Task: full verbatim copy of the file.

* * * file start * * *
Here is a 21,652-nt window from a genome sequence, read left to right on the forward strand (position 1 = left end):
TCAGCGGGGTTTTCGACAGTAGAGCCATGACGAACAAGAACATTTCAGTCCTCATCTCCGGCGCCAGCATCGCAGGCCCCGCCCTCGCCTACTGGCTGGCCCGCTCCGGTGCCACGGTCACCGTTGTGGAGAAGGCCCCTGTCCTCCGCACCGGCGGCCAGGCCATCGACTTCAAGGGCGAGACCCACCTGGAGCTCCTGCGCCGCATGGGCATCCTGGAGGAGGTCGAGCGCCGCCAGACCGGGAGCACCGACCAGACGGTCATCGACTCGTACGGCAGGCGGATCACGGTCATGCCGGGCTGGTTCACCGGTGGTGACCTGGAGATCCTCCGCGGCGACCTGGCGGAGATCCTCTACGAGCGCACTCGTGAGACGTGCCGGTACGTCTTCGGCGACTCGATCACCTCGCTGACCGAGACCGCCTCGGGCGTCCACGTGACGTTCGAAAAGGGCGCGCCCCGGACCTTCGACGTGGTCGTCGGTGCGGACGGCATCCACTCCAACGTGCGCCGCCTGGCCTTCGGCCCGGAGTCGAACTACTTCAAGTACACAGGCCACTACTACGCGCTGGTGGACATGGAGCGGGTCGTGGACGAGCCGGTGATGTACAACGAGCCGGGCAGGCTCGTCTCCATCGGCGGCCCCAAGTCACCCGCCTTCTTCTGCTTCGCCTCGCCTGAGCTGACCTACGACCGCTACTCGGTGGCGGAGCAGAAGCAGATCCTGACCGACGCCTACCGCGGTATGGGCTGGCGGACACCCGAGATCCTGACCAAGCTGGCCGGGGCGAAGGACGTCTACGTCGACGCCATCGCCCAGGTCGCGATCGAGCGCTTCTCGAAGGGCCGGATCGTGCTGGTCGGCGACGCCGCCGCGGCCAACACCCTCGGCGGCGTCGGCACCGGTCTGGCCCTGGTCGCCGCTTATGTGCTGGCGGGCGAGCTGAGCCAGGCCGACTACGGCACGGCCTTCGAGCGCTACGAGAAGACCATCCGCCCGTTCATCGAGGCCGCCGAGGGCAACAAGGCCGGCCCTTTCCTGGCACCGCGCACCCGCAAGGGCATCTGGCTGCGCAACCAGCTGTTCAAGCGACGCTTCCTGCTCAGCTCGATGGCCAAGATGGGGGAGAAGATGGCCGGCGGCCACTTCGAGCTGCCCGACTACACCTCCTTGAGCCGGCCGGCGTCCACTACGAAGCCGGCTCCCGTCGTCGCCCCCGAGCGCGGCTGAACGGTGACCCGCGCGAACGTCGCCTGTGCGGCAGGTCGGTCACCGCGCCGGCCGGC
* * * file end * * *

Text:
Here is a 21,652-nt window from a genome sequence, read left to right on the forward strand (position 1 = left end):
TCAGCGGGGTTTTCGACAGTAGAGCCATGACGAACAAGAACATTTCAGTCCTCATCTCCGGCGCCAGCATCGCAGGCCCCGCCCTCGCCTACTGGCTGGCCCGCTCCGGTGCCACGGTCACCGTTGTGGAGAAGGCCCCTGTCCTCCGCACCGGCGGCCAGGCCATCGACTTCAAGGGCGAGACCCACCTGGAGCTCCTGCGCCGCATGGGCATCCTGGAGGAGGTCGAGCGCCGCCAGACCGGGAGCACCGACCAGACGGTCATCGACTCGTACGGCAGGCGGATCACGGTCATGCCGGGCTGGTTCACCGGTGGTGACCTGGAGATCCTCCGCGGCGACCTGGCGGAGATCCTCTACGAGCGCACTCGTGAGACGTGCCGGTACGTCTTCGGCGACTCGATCACCTCGCTGACCGAGACCGCCTCGGGCGTCCACGTGACGTTCGAAAAGGGCGCGCCCCGGACCTTCGACGTGGTCGTCGGTGCGGACGGCATCCACTCCAACGTGCGCCGCCTGGCCTTCGGCCCGGAGTCGAACTACTTCAAGTACACAGGCCACTACTACGCGCTGGTGGACATGGAGCGGGTCGTGGACGAGCCGGTGATGTACAACGAGCCGGGCAGGCTCGTCTCCATCGGCGGCCCCAAGTCACCCGCCTTCTTCTGCTTCGCCTCGCCTGAGCTGACCTACGACCGCTACTCGGTGGCGGAGCAGAAGCAGATCCTGACCGACGCCTACCGCGGTATGGGCTGGCGGACACCCGAGATCCTGACCAAGCTGGCCGGGGCGAAGGACGTCTACGTCGACGCCATCGCCCAGGTCGCGATCGAGCGCTTCTCGAAGGGCCGGATCGTGCTGGTCGGCGACGCCGCCGCGGCCAACACCCTCGGCGGCGTCGGCACCGGTCTGGCCCTGGTCGCCGCTTATGTGCTGGCGGGCGAGCTGAGCCAGGCCGACTACGGCACGGCCTTCGAGCGCTACGAGAAGACCATCCGCCCGTTCATCGAGGCCGCCGAGGGCAACAAGGCCGGCCCTTTCCTGGCACCGCGCACCCGCAAGGGCATCTGGCTGCGCAACCAGCTGTTCAAGCGACGCTTCCTGCTCAGCTCGATGGCCAAGATGGGGGAGAAGATGGCCGGCGGCCACTTCGAGCTGCCCGACTACACCTCCTTGAGCCGGCCGGCGTCCACTACGAAGCCGGCTCCCGTCGTCGCCCCCGAGCGCGGCTGAACGGTGACCCGCGCGAACGTCGCCTGTGCGGCAGGTCGGTCACCGCGCCGGCCGGC